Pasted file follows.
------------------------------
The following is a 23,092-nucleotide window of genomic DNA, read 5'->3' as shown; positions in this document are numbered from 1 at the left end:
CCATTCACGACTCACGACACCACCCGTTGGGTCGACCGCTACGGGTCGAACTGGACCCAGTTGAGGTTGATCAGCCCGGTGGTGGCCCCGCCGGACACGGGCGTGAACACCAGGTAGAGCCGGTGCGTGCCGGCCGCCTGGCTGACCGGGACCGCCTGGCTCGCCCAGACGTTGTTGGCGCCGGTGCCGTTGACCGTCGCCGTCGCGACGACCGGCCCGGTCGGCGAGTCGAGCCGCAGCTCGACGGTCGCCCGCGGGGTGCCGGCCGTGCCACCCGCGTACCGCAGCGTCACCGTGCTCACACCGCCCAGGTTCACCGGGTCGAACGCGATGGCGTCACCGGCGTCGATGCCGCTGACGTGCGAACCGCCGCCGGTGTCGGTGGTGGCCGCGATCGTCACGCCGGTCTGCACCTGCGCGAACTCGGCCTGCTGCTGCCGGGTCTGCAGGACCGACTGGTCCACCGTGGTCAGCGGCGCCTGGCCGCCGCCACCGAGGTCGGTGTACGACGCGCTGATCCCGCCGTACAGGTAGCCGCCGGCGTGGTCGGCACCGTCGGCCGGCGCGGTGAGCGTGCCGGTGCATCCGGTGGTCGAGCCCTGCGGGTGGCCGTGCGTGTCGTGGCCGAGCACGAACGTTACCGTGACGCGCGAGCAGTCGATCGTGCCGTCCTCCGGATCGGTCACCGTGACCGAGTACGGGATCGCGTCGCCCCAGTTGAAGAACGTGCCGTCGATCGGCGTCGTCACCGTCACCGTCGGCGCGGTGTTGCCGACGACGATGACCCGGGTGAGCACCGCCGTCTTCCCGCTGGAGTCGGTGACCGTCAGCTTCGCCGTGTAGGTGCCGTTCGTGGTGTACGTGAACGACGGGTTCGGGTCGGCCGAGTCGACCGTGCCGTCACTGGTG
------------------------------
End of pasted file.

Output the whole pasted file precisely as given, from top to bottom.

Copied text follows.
The following is a 23,092-nucleotide window of genomic DNA, read 5'->3' as shown; positions in this document are numbered from 1 at the left end:
CCATTCACGACTCACGACACCACCCGTTGGGTCGACCGCTACGGGTCGAACTGGACCCAGTTGAGGTTGATCAGCCCGGTGGTGGCCCCGCCGGACACGGGCGTGAACACCAGGTAGAGCCGGTGCGTGCCGGCCGCCTGGCTGACCGGGACCGCCTGGCTCGCCCAGACGTTGTTGGCGCCGGTGCCGTTGACCGTCGCCGTCGCGACGACCGGCCCGGTCGGCGAGTCGAGCCGCAGCTCGACGGTCGCCCGCGGGGTGCCGGCCGTGCCACCCGCGTACCGCAGCGTCACCGTGCTCACACCGCCCAGGTTCACCGGGTCGAACGCGATGGCGTCACCGGCGTCGATGCCGCTGACGTGCGAACCGCCGCCGGTGTCGGTGGTGGCCGCGATCGTCACGCCGGTCTGCACCTGCGCGAACTCGGCCTGCTGCTGCCGGGTCTGCAGGACCGACTGGTCCACCGTGGTCAGCGGCGCCTGGCCGCCGCCACCGAGGTCGGTGTACGACGCGCTGATCCCGCCGTACAGGTAGCCGCCGGCGTGGTCGGCACCGTCGGCCGGCGCGGTGAGCGTGCCGGTGCATCCGGTGGTCGAGCCCTGCGGGTGGCCGTGCGTGTCGTGGCCGAGCACGAACGTTACCGTGACGCGCGAGCAGTCGATCGTGCCGTCCTCCGGATCGGTCACCGTGACCGAGTACGGGATCGCGTCGCCCCAGTTGAAGAACGTGCCGTCGATCGGCGTCGTCACCGTCACCGTCGGCGCGGTGTTGCCGACGACGATGACCCGGGTGAGCACCGCCGTCTTCCCGCTGGAGTCGGTGACCGTCAGCTTCGCCGTGTAGGTGCCGTTCGTGGTGTACGTGAACGACGGGTTCGGGTCGGCCGAGTCGACCGTGCCGTCACTGGTG